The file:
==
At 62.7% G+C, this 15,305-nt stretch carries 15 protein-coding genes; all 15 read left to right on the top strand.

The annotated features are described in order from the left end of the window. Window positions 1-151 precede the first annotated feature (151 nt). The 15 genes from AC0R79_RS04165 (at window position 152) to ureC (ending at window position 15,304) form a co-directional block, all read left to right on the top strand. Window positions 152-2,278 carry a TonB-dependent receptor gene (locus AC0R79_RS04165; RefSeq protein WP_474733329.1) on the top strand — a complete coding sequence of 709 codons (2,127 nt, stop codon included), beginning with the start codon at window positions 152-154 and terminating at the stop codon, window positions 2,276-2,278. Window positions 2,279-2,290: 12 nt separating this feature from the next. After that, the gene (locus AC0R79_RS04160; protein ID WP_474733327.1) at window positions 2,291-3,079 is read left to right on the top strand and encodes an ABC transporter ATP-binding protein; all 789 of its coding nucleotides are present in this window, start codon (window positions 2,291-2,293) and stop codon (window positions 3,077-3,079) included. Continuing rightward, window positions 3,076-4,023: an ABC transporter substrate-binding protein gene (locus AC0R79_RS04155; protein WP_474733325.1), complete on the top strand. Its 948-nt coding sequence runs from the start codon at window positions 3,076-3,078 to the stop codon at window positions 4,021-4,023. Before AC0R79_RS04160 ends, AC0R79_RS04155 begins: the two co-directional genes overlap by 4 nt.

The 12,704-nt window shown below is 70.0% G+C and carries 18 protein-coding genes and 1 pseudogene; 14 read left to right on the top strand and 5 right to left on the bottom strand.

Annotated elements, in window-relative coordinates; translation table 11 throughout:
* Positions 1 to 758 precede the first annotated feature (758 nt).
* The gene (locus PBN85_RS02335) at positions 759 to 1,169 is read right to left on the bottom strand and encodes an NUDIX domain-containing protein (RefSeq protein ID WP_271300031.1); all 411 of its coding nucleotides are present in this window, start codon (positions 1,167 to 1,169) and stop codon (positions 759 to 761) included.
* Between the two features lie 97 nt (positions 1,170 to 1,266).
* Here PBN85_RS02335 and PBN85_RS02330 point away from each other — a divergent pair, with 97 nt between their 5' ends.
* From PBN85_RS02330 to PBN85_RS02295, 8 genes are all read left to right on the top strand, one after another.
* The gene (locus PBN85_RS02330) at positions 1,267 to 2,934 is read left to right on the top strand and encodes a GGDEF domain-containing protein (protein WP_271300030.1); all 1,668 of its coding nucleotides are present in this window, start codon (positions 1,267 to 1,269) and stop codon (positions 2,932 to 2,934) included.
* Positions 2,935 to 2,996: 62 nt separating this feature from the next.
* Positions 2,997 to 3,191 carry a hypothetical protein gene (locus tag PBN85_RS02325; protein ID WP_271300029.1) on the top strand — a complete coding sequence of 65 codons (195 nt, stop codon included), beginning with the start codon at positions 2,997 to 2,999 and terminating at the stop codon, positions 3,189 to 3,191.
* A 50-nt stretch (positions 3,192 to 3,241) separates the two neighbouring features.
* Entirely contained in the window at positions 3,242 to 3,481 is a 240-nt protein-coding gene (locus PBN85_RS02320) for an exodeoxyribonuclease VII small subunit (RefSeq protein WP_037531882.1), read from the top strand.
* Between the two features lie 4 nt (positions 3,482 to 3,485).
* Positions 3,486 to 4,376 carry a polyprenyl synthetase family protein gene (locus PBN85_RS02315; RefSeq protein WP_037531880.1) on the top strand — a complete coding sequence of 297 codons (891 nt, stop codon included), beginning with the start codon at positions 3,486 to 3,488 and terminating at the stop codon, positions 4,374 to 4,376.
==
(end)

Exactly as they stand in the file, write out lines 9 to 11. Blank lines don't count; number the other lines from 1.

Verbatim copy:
* From PBN85_RS02330 to PBN85_RS02295, 8 genes are all read left to right on the top strand, one after another.
* The gene (locus PBN85_RS02330) at positions 1,267 to 2,934 is read left to right on the top strand and encodes a GGDEF domain-containing protein (protein WP_271300030.1); all 1,668 of its coding nucleotides are present in this window, start codon (positions 1,267 to 1,269) and stop codon (positions 2,932 to 2,934) included.
* Positions 2,935 to 2,996: 62 nt separating this feature from the next.